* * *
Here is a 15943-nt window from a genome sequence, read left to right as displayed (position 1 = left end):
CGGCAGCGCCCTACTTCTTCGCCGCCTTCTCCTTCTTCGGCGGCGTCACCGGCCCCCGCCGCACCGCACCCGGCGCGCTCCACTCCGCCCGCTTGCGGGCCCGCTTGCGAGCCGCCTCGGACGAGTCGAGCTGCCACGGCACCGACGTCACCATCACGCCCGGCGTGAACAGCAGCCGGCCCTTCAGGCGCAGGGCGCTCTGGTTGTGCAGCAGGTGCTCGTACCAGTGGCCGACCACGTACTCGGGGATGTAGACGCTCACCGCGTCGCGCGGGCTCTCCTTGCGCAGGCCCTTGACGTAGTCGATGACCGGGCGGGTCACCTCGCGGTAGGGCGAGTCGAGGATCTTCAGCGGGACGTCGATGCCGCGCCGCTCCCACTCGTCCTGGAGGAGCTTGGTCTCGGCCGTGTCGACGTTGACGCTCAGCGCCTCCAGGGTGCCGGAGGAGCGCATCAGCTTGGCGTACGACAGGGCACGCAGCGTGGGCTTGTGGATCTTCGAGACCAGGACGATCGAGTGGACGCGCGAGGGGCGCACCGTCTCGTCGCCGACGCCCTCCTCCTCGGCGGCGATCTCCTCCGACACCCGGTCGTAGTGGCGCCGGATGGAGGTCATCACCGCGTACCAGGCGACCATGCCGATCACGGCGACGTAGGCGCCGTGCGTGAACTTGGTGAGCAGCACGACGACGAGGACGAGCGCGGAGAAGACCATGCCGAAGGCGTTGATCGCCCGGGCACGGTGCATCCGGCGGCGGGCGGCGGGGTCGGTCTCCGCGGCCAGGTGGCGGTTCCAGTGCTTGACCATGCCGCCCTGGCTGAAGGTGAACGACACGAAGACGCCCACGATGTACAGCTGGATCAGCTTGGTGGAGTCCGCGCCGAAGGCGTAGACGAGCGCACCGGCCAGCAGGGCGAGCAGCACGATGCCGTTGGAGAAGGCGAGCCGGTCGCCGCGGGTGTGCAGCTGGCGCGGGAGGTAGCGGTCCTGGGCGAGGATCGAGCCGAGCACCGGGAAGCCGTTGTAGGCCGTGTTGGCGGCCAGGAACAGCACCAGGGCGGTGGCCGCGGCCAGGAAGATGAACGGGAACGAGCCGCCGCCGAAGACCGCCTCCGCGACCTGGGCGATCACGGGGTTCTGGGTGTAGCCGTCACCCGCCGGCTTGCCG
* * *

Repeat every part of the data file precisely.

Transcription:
Here is a 15943-nt window from a genome sequence, read left to right as displayed (position 1 = left end):
CGGCAGCGCCCTACTTCTTCGCCGCCTTCTCCTTCTTCGGCGGCGTCACCGGCCCCCGCCGCACCGCACCCGGCGCGCTCCACTCCGCCCGCTTGCGGGCCCGCTTGCGAGCCGCCTCGGACGAGTCGAGCTGCCACGGCACCGACGTCACCATCACGCCCGGCGTGAACAGCAGCCGGCCCTTCAGGCGCAGGGCGCTCTGGTTGTGCAGCAGGTGCTCGTACCAGTGGCCGACCACGTACTCGGGGATGTAGACGCTCACCGCGTCGCGCGGGCTCTCCTTGCGCAGGCCCTTGACGTAGTCGATGACCGGGCGGGTCACCTCGCGGTAGGGCGAGTCGAGGATCTTCAGCGGGACGTCGATGCCGCGCCGCTCCCACTCGTCCTGGAGGAGCTTGGTCTCGGCCGTGTCGACGTTGACGCTCAGCGCCTCCAGGGTGCCGGAGGAGCGCATCAGCTTGGCGTACGACAGGGCACGCAGCGTGGGCTTGTGGATCTTCGAGACCAGGACGATCGAGTGGACGCGCGAGGGGCGCACCGTCTCGTCGCCGACGCCCTCCTCCTCGGCGGCGATCTCCTCCGACACCCGGTCGTAGTGGCGCCGGATGGAGGTCATCACCGCGTACCAGGCGACCATGCCGATCACGGCGACGTAGGCGCCGTGCGTGAACTTGGTGAGCAGCACGACGACGAGGACGAGCGCGGAGAAGACCATGCCGAAGGCGTTGATCGCCCGGGCACGGTGCATCCGGCGGCGGGCGGCGGGGTCGGTCTCCGCGGCCAGGTGGCGGTTCCAGTGCTTGACCATGCCGCCCTGGCTGAAGGTGAACGACACGAAGACGCCCACGATGTACAGCTGGATCAGCTTGGTGGAGTCCGCGCCGAAGGCGTAGACGAGCGCACCGGCCAGCAGGGCGAGCAGCACGATGCCGTTGGAGAAGGCGAGCCGGTCGCCGCGGGTGTGCAGCTGGCGCGGGAGGTAGCGGTCCTGGGCGAGGATCGAGCCGAGCACCGGGAAGCCGTTGTAGGCCGTGTTGGCGGCCAGGAACAGCACCAGGGCGGTGGCCGCGGCCAGGAAGATGAACGGGAACGAGCCGCCGCCGAAGACCGCCTCCGCGACCTGGGCGATCACGGGGTTCTGGGTGTAGCCGTCACCCGCCGGCTTGCCG